9. 9. Psychology Courses  PSY 306. Health Psychology (3)  PSY 310. Abnormal Psychology (3)  PSY 312. Psychological Aspects of Parenthood (3)  PSY 313. Developmental Psychology (3)  PSY 317. Psychopharmacology (3)  PSY 320/L. Statistical Methods in Psychological Research and Lab (3/1)  PSY 321/L. Research Methods in Psychology and Lab (3/1)  PSY 322/L. Computer Applications for Psychologists and Lab (3/1)  PSY 327. Infancy and Early Childhood (3)  PSY 335. Middle Childhood (3)
    10. 10. Psychology Courses  PSY 344. Psychology of Creativity (4)  PSY 345. Social Psychology (3)  PSY 350. Principles of Learning (3)  PSY 351. Behavioral Psychology & Therapy (3)  PSY 352. Motivation (3)  PSY 353. Psychological Interventions (3)  PSY 356. Industrial and Organizational Psychology (3)  PSY 361. Adolescence (3)  PSY 365. Introduction to Gerontology (3)  PSY 367. Cognitive Psychology (3)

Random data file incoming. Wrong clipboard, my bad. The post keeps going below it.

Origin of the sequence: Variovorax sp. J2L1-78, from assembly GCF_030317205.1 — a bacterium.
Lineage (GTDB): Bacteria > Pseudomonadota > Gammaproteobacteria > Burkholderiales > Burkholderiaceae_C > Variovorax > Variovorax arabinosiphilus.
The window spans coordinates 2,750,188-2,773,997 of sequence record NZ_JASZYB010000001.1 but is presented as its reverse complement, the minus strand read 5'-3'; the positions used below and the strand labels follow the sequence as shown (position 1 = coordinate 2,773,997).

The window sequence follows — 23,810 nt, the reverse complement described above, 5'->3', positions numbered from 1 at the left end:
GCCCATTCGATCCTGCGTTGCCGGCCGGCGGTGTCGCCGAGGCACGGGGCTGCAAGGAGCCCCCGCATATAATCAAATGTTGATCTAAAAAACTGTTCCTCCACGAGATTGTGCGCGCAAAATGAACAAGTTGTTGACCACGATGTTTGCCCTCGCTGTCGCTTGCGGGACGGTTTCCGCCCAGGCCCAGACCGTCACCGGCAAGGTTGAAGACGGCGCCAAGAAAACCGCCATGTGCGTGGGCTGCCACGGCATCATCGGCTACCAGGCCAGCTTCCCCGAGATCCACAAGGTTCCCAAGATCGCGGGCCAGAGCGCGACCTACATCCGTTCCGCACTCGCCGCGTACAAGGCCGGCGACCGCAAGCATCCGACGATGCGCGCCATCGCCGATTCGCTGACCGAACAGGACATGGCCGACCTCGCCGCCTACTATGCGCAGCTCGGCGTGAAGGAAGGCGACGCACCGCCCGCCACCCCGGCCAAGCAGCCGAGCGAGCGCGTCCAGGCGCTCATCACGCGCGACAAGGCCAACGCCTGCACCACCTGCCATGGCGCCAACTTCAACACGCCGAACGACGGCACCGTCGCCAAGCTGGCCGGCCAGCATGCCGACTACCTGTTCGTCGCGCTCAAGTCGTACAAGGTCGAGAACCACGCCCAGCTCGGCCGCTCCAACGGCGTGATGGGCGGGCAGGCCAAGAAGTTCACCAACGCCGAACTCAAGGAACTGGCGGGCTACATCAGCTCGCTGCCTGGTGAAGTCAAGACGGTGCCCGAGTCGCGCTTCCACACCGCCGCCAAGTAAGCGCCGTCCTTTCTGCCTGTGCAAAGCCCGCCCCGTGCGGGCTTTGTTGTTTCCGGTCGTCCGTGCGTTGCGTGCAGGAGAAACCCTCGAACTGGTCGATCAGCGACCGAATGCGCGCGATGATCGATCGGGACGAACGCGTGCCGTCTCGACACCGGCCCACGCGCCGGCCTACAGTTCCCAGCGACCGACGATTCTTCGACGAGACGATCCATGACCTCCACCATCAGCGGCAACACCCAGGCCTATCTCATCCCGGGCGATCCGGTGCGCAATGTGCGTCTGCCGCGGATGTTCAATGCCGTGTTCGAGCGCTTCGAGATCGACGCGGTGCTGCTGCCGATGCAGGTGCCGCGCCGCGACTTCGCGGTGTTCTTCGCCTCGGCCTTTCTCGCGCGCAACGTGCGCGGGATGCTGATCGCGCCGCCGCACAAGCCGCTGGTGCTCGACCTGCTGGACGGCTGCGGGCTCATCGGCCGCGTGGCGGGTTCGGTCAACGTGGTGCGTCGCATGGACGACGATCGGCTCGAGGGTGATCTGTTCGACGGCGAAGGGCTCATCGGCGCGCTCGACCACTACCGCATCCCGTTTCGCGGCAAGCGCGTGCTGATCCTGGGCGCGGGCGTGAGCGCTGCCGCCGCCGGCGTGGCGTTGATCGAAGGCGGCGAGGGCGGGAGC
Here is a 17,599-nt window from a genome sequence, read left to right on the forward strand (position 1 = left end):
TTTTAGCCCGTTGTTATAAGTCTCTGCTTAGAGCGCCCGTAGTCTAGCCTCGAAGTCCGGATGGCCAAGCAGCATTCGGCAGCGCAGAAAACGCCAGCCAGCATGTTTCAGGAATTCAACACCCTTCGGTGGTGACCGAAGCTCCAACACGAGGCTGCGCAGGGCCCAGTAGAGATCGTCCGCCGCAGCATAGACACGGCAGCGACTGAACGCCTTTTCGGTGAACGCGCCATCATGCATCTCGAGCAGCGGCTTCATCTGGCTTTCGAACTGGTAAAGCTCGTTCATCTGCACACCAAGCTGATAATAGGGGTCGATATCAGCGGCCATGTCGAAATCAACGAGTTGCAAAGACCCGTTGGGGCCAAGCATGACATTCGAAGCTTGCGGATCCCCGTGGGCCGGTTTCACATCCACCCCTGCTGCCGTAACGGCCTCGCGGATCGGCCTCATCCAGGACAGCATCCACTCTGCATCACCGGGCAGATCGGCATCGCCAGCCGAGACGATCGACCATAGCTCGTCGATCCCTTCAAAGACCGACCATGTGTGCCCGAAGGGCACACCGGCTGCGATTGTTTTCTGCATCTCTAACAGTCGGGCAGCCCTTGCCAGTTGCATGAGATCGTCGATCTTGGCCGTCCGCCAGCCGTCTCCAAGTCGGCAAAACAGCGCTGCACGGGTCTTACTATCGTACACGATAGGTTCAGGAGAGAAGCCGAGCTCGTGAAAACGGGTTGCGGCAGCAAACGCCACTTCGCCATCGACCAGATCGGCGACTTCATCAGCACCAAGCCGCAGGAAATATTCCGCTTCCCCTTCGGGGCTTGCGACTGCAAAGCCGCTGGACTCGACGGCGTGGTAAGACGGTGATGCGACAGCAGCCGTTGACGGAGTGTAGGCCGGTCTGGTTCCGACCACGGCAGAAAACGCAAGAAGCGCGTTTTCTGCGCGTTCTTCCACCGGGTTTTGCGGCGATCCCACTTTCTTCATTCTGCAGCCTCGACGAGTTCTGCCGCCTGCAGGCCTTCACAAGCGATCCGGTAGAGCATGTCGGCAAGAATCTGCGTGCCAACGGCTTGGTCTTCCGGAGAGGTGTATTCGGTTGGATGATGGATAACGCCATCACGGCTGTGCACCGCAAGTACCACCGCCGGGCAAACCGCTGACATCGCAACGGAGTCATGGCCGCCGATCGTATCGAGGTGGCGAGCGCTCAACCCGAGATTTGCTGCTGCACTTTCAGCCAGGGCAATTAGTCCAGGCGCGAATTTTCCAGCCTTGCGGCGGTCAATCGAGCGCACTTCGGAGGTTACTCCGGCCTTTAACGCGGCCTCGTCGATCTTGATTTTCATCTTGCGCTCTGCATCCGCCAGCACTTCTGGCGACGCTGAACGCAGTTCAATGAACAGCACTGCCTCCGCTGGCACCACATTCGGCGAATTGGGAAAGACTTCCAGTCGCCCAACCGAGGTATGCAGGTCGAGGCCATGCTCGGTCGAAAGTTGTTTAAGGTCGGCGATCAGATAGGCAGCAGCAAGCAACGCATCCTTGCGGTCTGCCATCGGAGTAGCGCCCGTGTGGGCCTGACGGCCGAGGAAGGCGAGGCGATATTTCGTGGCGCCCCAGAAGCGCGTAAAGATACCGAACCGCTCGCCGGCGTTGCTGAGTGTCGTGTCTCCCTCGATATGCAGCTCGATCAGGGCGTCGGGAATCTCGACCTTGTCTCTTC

11. 11. Psychology Courses  PSY 369. Applied Cognition (3)  PSY 370. Psychology of Personality (3)  PSY 380. Psychology of Stress (3)  PSY 382. Principles of Human Factors (3)  PSY 383. Interpersonal Competence and Group Dynamics (3)  PSY 384. Dynamics of Leadership (3)  PSY 386. The Role of Psychology in the Legal Process (3)  PSY 390A. Peer-Assisted Instruction in Psychology (2)  PSY 390B. Peer-Assisted Instruction in Psychology (2)  PSY 406. Developmental Psychopathology (3)
    12. 12. Psychology Courses  PSY 409. Advanced Sport Psychology (3)  PSY 412. Advanced Developmental Psychology (3)  PSY 413. Current Trends in Child Psychology (3)  PSY 418. Theories of Perception (3)  PSY 420/L. Advanced Statistical Methods and Lab (3/1)  PSY 421A-Z. Workshop in Psychology (1-1-1-1)  PSY 425. Origins and Perspectives in Psychology (4)  PSY 426. Contemporary Trends in Psychology (3)  PSY 427. Introduction to Psychological Testing (3)  PSY 430. Theories of Personality (3)